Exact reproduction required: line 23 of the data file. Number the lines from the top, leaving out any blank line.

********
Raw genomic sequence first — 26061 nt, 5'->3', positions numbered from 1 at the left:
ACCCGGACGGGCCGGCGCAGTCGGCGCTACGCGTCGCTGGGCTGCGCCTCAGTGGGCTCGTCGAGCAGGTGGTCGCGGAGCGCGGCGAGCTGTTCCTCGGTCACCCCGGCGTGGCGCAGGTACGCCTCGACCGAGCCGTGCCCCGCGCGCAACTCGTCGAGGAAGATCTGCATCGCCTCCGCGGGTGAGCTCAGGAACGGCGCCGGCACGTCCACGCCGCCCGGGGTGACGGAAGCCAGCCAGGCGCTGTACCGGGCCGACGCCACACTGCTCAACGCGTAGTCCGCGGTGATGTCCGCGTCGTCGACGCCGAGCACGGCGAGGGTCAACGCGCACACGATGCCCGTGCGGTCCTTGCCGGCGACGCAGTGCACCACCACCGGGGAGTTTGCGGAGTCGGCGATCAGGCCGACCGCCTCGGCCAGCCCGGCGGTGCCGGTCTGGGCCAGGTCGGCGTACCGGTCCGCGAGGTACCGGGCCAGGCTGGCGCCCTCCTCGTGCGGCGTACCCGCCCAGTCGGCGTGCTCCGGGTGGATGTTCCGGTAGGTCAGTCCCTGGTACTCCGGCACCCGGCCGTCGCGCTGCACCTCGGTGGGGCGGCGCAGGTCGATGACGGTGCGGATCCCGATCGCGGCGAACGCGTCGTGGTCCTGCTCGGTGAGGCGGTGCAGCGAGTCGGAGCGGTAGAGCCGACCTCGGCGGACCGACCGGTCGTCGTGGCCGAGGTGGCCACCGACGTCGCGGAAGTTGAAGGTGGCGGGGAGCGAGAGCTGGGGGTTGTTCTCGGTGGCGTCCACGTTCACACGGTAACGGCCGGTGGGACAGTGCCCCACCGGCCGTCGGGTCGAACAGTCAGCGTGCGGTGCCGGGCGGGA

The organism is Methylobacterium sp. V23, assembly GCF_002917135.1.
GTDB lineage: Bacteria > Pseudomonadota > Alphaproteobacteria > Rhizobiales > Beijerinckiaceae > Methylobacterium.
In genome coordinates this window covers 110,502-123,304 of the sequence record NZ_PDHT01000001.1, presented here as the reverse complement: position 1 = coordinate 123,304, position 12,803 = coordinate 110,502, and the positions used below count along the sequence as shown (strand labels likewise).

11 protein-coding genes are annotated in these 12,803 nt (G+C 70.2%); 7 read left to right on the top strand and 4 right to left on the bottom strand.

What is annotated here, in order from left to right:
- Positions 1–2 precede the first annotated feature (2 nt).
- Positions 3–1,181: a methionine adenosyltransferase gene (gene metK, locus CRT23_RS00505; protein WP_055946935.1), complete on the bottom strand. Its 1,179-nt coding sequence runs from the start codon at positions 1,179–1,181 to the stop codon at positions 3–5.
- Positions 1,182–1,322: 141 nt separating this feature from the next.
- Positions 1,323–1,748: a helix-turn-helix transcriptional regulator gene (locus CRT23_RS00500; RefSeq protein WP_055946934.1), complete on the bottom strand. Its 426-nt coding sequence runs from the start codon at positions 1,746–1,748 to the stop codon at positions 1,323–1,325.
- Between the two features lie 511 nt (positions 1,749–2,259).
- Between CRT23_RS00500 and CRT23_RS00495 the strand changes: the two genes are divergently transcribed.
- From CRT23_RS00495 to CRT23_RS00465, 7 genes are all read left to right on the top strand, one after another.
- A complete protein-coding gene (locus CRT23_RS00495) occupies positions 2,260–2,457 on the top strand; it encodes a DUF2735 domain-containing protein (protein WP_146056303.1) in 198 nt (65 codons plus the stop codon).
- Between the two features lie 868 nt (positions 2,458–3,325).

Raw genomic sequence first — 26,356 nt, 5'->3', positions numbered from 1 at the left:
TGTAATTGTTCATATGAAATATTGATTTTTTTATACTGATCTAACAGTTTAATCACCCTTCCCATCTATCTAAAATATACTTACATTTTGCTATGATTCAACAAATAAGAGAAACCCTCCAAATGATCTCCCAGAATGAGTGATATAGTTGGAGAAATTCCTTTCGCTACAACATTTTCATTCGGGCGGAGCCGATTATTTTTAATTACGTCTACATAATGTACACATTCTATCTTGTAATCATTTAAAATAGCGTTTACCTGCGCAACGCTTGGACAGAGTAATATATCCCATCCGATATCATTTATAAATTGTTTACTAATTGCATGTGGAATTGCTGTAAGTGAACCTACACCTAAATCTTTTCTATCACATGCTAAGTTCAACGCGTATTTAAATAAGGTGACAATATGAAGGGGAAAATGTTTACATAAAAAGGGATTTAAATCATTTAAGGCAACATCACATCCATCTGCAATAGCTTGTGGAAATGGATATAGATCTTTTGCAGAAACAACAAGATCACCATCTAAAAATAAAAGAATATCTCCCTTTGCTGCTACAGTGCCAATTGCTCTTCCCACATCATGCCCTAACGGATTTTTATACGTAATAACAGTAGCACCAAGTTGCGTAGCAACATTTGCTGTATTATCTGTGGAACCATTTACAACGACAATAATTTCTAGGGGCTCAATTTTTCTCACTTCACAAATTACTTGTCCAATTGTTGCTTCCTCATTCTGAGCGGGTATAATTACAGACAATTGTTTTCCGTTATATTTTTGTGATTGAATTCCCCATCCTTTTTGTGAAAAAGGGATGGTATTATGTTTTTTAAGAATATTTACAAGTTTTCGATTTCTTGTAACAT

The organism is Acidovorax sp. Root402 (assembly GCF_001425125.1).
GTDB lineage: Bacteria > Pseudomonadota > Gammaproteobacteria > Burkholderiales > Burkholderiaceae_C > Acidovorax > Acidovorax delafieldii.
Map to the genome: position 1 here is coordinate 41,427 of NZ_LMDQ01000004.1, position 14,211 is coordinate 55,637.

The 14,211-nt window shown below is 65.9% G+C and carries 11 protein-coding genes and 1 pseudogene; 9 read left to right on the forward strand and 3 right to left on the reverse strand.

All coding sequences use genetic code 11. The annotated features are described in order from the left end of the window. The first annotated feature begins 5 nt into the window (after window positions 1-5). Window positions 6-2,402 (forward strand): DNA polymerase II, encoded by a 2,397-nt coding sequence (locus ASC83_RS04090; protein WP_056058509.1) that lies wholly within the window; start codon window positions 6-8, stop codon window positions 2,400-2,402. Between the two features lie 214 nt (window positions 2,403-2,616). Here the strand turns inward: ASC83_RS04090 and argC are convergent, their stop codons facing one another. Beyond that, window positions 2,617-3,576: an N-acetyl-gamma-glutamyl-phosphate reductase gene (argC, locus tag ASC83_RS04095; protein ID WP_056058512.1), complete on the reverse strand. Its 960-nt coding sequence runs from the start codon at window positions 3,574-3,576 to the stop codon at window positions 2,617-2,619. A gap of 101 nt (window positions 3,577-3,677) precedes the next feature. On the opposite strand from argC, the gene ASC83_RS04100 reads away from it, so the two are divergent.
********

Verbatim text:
All coding sequences use genetic code 11. The annotated features are described in order from the left end of the window. The first annotated feature begins 5 nt into the window (after window positions 1-5). Window positions 6-2,402 (forward strand): DNA polymerase II, encoded by a 2,397-nt coding sequence (locus ASC83_RS04090; protein WP_056058509.1) that lies wholly within the window; start codon window positions 6-8, stop codon window positions 2,400-2,402. Between the two features lie 214 nt (window positions 2,403-2,616). Here the strand turns inward: ASC83_RS04090 and argC are convergent, their stop codons facing one another. Beyond that, window positions 2,617-3,576: an N-acetyl-gamma-glutamyl-phosphate reductase gene (argC, locus tag ASC83_RS04095; protein ID WP_056058512.1), complete on the reverse strand. Its 960-nt coding sequence runs from the start codon at window positions 3,574-3,576 to the stop codon at window positions 2,617-2,619. A gap of 101 nt (window positions 3,577-3,677) precedes the next feature. On the opposite strand from argC, the gene ASC83_RS04100 reads away from it, so the two are divergent.